12 Eye-Opening Stats About The Confronting Reality For Women Worldwide

global female education stats

Quality education is a concept so many of us take for granted day in and day out. It wasn’t that long ago we used to complain about it until the cows came home, in fact, dreading every day that we had to wake up and go to school. Now that’s been replaced with work. Ugh, the system, am I right?

Like many things in this life, perspective shifts that distaste pretty quick sticks. There are so many people throughout the world who would give anything for even a taste of the education and employment opportunities we’ve been blessed with in Australia – females moreso, in many instances.

So here I am to offer that aforementioned perspective, with some stats from Plan International – a global charity striving to advance children’s rights and equality for girls all over the world.

This Christmas, Plan International have partnered with The Body Shop so that every purchase made between November and December 2019 will help to provide training and skills for 1,500 girls in Indonesia and Brazil. Together, we can all help to make the world a better place through the positive effects of quality education.

1. Unemployment affects more young women than men in almost all regions of the world.

2. Of the 621 million young people not in education, employment or training throughout the world, girls and young women make up the majority of this number.

3. The female youth unemployment rate is almost double that of young men in Northern Africa and Arab States, reaching as high as 44.3 and 44.1% respectively. 

4. More than two thirds of all child domestic workers are girls. They are vulnerable to exploitation and violation of their rights.

5. There were 52.6 million domestic workers in the world in 2010. 80% were women.

6. Only 18% of the biographies on Wikipedia are about women.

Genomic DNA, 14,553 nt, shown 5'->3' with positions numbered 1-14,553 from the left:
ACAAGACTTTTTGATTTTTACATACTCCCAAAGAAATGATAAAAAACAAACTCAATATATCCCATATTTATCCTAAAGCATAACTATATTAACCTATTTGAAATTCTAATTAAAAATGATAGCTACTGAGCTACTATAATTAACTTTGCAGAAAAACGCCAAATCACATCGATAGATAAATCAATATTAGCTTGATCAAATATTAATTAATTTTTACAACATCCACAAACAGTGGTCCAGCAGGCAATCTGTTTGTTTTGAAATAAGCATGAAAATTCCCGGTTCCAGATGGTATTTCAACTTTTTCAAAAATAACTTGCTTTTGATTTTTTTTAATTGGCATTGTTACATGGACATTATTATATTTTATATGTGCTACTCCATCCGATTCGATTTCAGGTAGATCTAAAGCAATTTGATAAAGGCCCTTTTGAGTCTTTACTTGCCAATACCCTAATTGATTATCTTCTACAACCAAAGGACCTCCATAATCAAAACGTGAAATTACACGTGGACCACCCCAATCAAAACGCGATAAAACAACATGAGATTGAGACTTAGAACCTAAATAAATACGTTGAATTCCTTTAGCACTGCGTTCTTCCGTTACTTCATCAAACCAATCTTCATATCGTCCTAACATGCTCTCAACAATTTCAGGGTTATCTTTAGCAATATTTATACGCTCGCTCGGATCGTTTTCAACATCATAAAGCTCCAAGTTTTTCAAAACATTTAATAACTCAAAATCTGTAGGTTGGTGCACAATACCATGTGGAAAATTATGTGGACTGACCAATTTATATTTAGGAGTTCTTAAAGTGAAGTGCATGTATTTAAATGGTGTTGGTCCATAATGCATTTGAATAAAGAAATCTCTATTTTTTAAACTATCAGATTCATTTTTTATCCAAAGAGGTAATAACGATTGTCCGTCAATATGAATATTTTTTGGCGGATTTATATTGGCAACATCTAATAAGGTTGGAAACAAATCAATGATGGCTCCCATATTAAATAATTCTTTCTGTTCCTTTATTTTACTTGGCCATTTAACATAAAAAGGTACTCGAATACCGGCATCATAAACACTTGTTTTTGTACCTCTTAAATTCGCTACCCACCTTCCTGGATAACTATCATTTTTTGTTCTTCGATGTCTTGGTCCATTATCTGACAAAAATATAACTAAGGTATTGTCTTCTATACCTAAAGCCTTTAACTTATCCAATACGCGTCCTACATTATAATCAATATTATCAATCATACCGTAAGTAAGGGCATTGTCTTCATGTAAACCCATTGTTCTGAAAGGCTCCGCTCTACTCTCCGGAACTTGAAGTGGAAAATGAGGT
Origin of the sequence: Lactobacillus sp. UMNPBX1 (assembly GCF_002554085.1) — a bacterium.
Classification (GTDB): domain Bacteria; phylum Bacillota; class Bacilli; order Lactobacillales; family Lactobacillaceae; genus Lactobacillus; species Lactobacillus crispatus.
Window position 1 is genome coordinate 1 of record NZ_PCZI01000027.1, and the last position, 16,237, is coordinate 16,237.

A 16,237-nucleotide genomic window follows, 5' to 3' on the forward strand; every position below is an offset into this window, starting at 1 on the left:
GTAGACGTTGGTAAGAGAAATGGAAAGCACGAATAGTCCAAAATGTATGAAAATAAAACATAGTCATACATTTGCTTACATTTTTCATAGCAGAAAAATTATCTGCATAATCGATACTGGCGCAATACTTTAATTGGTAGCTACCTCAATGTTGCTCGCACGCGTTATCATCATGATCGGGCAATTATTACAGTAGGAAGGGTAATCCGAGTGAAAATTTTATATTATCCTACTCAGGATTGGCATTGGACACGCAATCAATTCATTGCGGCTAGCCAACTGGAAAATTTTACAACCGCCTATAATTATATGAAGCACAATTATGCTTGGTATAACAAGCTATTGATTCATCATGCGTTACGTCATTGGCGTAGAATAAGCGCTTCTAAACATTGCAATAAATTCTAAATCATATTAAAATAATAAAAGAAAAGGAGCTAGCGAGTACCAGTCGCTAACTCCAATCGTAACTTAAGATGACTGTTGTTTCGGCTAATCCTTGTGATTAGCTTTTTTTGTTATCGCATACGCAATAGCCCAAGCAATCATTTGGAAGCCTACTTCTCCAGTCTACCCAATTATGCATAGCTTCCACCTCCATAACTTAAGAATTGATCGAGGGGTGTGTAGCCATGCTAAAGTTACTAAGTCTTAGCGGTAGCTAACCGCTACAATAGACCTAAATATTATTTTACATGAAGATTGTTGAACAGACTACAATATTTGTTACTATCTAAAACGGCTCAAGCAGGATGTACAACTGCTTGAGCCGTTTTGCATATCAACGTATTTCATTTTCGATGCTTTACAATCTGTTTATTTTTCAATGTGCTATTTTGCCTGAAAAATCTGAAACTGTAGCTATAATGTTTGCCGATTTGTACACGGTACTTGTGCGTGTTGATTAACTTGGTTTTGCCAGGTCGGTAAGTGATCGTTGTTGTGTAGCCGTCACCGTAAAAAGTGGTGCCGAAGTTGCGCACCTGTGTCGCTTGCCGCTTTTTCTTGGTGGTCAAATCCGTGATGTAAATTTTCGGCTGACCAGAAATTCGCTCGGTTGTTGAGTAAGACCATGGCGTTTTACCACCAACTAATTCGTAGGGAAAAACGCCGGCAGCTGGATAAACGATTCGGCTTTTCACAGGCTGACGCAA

7. There is at least one law that is acting as a barrier to economic equality for women in 90% of countries.

8. In the world, women earn, on average, 24% less than men. 

9. Women earn more than 30% less than men in Sub-Saharan Africa and Southern Asia.

10. In 18 countries throughout the world, a woman has to ask her husband’s permission to work.

11. Gender norms are one of the main obstacles faced by girls and young women when they want to access education or employment. Working with families, community and religious leaders, men and boys is crucial to challenge these social norms and attitudes.

12. In Brazil, less than 20% of political positions are held by women.

The implications around employment and education inequality aren’t so black and white, but they are significant. Whether or not youth are enrolled or employed has major implications for future economic growth, development and stability.

Proper education can help to provide better futures for families and countries, and, in short, make the world a better place. And you can help to make this difference with purchases at The Body Shop this Christmas helping contribute to this positive change we need to see in the world.

Together, we can absolutely make the positive and necessary change needed for female education around the globe.

That’s what the Christmas spirit is all about, after all!